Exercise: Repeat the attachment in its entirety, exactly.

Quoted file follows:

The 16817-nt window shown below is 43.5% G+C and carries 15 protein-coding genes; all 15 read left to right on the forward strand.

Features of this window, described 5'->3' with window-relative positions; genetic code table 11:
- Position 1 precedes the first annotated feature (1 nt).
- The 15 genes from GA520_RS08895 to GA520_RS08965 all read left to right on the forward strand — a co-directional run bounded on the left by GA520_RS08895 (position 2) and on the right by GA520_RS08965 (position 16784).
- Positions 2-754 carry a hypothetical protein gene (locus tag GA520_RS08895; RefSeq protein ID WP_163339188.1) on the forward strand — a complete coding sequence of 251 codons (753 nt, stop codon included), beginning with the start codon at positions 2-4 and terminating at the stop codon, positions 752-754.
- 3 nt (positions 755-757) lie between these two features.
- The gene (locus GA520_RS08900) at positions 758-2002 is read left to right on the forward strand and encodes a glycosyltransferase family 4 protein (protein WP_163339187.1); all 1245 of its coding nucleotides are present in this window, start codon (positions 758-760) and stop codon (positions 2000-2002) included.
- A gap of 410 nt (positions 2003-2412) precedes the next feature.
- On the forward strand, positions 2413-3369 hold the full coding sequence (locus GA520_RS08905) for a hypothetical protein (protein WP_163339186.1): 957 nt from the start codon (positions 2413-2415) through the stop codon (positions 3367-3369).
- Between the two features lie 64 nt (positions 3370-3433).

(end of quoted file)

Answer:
The 16817-nt window shown below is 43.5% G+C and carries 15 protein-coding genes; all 15 read left to right on the forward strand.

Features of this window, described 5'->3' with window-relative positions; genetic code table 11:
- Position 1 precedes the first annotated feature (1 nt).
- The 15 genes from GA520_RS08895 to GA520_RS08965 all read left to right on the forward strand — a co-directional run bounded on the left by GA520_RS08895 (position 2) and on the right by GA520_RS08965 (position 16784).
- Positions 2-754 carry a hypothetical protein gene (locus tag GA520_RS08895; RefSeq protein ID WP_163339188.1) on the forward strand — a complete coding sequence of 251 codons (753 nt, stop codon included), beginning with the start codon at positions 2-4 and terminating at the stop codon, positions 752-754.
- 3 nt (positions 755-757) lie between these two features.
- The gene (locus GA520_RS08900) at positions 758-2002 is read left to right on the forward strand and encodes a glycosyltransferase family 4 protein (protein WP_163339187.1); all 1245 of its coding nucleotides are present in this window, start codon (positions 758-760) and stop codon (positions 2000-2002) included.
- A gap of 410 nt (positions 2003-2412) precedes the next feature.
- On the forward strand, positions 2413-3369 hold the full coding sequence (locus GA520_RS08905) for a hypothetical protein (protein WP_163339186.1): 957 nt from the start codon (positions 2413-2415) through the stop codon (positions 3367-3369).
- Between the two features lie 64 nt (positions 3370-3433).